Abdul Hafeez Kardar was a brave, determined and resolute cricketer and administrator who’ll be remembered as the father figure of Pakistan cricket. He is one of the only three players to have played Test cricket for both India and Pakistan, the other two being Amir Elahi and Gul Mohammad.

Born in Lahore in a cricketing family, Kardar first toured England in 1946 with the Indian national team. He was an attacking left-handed batsman and bowled his slow left-arm spin or slow medium accurately.

He played three Tests for India on that tour, stayed in England, went up to Oxford to pursue his education further and ended up playing for Oxford’s cricket team too. His impressive playing style earned him a contract at Warwickshire, whom he represented for 2 years.

After coming back to Pakistan, he was appointed to lead Pakistan who would play their first official Test series touring India in 1952–53. Kardar fielded his men against Lala Amarnath’s Indian team. Although India won the series, Kardar’s Pakistan achieved their first Test victory in only their second Test in Lucknow.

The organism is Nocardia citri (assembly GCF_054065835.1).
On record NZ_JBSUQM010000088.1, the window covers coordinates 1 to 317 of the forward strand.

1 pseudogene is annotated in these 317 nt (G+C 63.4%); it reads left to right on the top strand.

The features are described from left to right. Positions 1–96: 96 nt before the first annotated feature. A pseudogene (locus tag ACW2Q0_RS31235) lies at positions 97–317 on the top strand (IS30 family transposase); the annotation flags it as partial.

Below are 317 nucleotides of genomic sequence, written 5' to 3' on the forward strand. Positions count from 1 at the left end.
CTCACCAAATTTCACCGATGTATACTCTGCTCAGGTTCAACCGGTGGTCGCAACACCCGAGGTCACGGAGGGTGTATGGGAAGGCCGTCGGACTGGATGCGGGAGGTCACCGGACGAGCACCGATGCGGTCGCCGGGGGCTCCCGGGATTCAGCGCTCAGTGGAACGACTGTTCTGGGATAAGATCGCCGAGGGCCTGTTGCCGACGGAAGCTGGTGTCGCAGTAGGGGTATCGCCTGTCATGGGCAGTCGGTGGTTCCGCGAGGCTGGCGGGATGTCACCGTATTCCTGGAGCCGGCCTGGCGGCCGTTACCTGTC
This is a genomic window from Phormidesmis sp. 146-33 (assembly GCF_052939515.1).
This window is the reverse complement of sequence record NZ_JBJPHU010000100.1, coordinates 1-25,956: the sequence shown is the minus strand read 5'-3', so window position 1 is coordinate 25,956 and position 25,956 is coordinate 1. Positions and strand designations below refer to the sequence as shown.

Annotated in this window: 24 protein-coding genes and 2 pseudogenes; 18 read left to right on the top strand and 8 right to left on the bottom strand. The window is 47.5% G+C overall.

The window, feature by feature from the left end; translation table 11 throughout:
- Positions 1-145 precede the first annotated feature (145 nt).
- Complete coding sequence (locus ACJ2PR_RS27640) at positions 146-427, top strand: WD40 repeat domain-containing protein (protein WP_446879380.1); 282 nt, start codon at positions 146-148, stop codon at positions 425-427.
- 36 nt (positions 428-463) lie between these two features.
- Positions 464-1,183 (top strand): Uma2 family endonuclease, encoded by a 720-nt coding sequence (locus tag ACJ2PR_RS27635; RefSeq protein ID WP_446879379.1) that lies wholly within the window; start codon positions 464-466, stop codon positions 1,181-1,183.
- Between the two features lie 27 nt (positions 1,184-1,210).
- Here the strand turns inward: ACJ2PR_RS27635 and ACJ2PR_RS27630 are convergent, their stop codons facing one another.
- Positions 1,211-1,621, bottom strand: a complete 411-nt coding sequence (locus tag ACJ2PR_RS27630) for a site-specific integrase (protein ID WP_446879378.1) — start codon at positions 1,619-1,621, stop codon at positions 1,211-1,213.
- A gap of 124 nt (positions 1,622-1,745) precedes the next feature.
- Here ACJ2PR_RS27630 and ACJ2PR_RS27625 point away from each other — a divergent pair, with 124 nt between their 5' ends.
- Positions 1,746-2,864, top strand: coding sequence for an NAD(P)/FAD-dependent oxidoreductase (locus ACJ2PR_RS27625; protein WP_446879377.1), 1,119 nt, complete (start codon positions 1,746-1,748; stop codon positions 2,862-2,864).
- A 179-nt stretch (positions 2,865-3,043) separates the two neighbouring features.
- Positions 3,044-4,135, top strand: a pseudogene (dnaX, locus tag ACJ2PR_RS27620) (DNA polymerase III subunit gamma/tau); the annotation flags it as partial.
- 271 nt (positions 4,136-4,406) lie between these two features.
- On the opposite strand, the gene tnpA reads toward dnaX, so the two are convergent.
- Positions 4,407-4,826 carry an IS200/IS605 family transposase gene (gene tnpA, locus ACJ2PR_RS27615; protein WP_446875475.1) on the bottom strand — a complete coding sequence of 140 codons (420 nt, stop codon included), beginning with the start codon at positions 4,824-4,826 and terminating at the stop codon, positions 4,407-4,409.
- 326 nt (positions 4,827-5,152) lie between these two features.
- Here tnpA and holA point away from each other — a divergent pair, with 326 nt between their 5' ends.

Kardar also has the distinction of leading Pakistan against all the test-playing nations. Even better is the fact that Pakistan won at least 1 match against all of them, a remarkable achievement for a nascent cricketing nation. The most famous victory of his tenure undoubtedly came at Old Trafford where Pakistan, inspired by Fazal Mahmood’s 12 wickets beat England and drew the series.

Remembering Our Legends - Part 2: A.H. Kardar
Pictured during the 1954 tour of England.

Kardar was known to have a dictatorial mindset. But he was also a visionary and was an advocate of neutral umpires, a stance later taken up by Imran Khan too. He went into cricket management after retirement and was actively involved in the PCB till 1977 when he was forced to resign after a pay dispute with the players.

He died in 1996, aged 71. He is today credited with popularising the game with common Pakistani people and youth, for his grooming of some of Pakistan’s greatest cricketers, young talent and prodigies, and his administration of the Pakistan team and the board in its early years, developing a culture of pride and professionalism.

No matter how many Imran Khans and Misbahs come, the original title of Kaptaan will always be Kardar’s. Farewell, Kaptaan.